Please direct your impacted workers to www.EDD.ca.gov for more information.
See the summary notice from EDD in the link below.
The hiring process is fraught with potential disaster since a bad hire can set you back months or, at a minimum, cost you tens of thousands is wages and lost opportunity, so do not enter this process without some thought and planning. If hiring is only one of your many urgent priorities, execute these top 3 must do's and you will significantly increase your probability of a successful hire.
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Executives depend on the quality of their people to achieve their corporate and personal career goals. It is an old adage – and a true one – that the best jockey cannot win races if he only rides slow horses. A better understanding of the skills and abilities of executive recruiters will enable any manager to greatly increase the quality of his hiring decisions, and thereby enhance her own career!
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Job postings are a 'cross your fingers' and hope that your high potential top player is thinking of doing something new AND he/she happens to have some spare time to search through job postings. It does sometimes happen, but in today’s very low unemployment job market that same ‘A’ player has already been engaged by one or more recruiters. If one of the openings is a good fit and the recruiter is good at what they do, then their client will get the top person before this person even notices any job ads. So what can you do to get the top players?
Good people have choices in this employee marketplace. Listed below are 10 common experiences that have caused candidates to judge a job, boss or company poorly and thus causing them to hesitate in taking the next step. For advice on how to plan for and avoid some of these common missteps, download our 'How to prepare for an interview in 20 minutes' at the end of this article.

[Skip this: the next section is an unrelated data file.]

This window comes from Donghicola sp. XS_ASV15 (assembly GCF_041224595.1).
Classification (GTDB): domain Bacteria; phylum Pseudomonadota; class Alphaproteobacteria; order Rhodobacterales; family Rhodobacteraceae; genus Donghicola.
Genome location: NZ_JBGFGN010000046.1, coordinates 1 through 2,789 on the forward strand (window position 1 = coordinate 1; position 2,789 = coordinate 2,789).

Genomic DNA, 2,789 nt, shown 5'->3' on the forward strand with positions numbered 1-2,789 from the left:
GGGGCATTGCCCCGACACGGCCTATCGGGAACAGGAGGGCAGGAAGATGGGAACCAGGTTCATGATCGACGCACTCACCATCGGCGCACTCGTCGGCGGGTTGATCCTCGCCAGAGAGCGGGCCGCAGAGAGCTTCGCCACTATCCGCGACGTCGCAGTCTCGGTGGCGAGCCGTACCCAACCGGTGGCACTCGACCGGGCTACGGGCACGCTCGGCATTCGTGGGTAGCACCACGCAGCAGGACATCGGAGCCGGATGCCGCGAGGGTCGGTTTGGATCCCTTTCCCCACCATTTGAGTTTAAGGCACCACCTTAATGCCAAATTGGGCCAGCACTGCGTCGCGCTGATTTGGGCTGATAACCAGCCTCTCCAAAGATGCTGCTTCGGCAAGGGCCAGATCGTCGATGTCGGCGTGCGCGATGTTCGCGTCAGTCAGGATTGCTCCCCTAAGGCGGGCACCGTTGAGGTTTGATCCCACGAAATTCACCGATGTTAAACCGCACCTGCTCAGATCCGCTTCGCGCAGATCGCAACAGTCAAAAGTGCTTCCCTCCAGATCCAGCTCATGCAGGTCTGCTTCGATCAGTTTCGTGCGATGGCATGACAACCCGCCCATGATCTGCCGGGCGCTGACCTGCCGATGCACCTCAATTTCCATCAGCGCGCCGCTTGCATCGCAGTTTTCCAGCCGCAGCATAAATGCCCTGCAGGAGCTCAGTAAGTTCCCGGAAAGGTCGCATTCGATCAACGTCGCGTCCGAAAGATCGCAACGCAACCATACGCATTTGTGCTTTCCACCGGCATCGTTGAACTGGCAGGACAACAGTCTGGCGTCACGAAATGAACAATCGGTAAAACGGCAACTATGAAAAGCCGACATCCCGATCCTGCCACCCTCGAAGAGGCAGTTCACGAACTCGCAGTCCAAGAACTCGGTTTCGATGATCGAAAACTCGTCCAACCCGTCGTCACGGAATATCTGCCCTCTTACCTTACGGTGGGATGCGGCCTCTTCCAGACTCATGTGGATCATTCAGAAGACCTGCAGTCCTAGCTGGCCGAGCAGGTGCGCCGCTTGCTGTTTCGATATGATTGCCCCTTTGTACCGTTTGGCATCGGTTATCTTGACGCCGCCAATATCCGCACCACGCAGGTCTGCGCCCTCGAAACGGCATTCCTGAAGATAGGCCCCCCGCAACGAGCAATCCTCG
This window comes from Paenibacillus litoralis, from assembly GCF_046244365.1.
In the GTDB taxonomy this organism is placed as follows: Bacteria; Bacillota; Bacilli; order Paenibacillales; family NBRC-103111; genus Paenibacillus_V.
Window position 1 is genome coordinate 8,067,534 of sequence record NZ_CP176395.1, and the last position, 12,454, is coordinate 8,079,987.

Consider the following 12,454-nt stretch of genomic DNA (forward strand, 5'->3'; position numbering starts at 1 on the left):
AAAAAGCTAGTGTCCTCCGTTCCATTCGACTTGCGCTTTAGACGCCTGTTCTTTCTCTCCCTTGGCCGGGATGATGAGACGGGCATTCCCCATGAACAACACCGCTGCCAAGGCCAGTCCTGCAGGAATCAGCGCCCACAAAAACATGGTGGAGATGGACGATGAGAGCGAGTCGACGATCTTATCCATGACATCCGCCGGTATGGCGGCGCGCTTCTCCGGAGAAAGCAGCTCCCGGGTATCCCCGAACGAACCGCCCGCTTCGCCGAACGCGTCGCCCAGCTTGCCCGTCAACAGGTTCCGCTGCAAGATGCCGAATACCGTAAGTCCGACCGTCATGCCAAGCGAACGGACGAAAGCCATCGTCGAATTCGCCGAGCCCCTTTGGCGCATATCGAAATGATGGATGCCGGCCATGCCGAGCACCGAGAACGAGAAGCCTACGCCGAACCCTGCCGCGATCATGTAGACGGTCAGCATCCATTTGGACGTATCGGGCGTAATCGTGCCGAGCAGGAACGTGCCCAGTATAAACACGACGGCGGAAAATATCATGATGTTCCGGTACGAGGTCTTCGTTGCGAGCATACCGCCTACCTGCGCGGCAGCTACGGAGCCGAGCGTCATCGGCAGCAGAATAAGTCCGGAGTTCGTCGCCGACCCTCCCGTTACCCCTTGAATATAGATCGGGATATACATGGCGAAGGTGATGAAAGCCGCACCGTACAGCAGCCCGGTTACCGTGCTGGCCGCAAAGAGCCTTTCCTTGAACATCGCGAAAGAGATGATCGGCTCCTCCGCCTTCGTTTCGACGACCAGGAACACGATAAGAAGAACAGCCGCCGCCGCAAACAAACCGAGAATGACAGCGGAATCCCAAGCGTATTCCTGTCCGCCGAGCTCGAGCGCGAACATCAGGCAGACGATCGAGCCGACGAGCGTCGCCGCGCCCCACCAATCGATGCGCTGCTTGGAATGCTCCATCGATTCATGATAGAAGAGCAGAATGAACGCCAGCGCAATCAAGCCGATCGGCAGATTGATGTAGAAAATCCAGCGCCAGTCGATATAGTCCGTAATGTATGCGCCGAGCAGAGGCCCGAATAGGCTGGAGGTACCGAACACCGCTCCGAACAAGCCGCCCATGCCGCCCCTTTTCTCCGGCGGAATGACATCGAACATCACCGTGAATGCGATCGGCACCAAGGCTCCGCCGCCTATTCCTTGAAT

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When he was a consultant Jim Whitehurst, CEO Red Hat, discovered something amazing,
“One of the most surprising aspects of that work was that people would open up to me, an outsider, about all the elephants in the room — but they were too polite or embarrassed to call out the obvious issues or blame their peers inside their own organizations. My fellow consultants and I would sometimes joke that just about every individual inside a company could immediately tell you what was going wrong and what needed fixing. But whenever everybody convened for a meeting to point out those very issues, you wouldn’t hear a peep about anything that could be perceived as negative. To our amazement, they were more open to hearing feedback from us, the outsiders, than from their own colleagues.”
Though this phenomena is good for consultants, shouldn’t companies be having candid conversations on their own?
An MD, a lawyer, an insurance specialist, and an EH&S expert walked into an NCHR-SD luncheon and … provided a great panel discussion on the why, what, and how of workers compensation fraud. Outlined below are my top takeaways from their expert advice on how to mitigate or avoid WC fraud.
First, the panel emphasized how important it is to understand the potential reasons why people commit WC fraud. Financial gain is the obvious one but just as common a reason is an employee using a claim to solve other challenges such as he/she: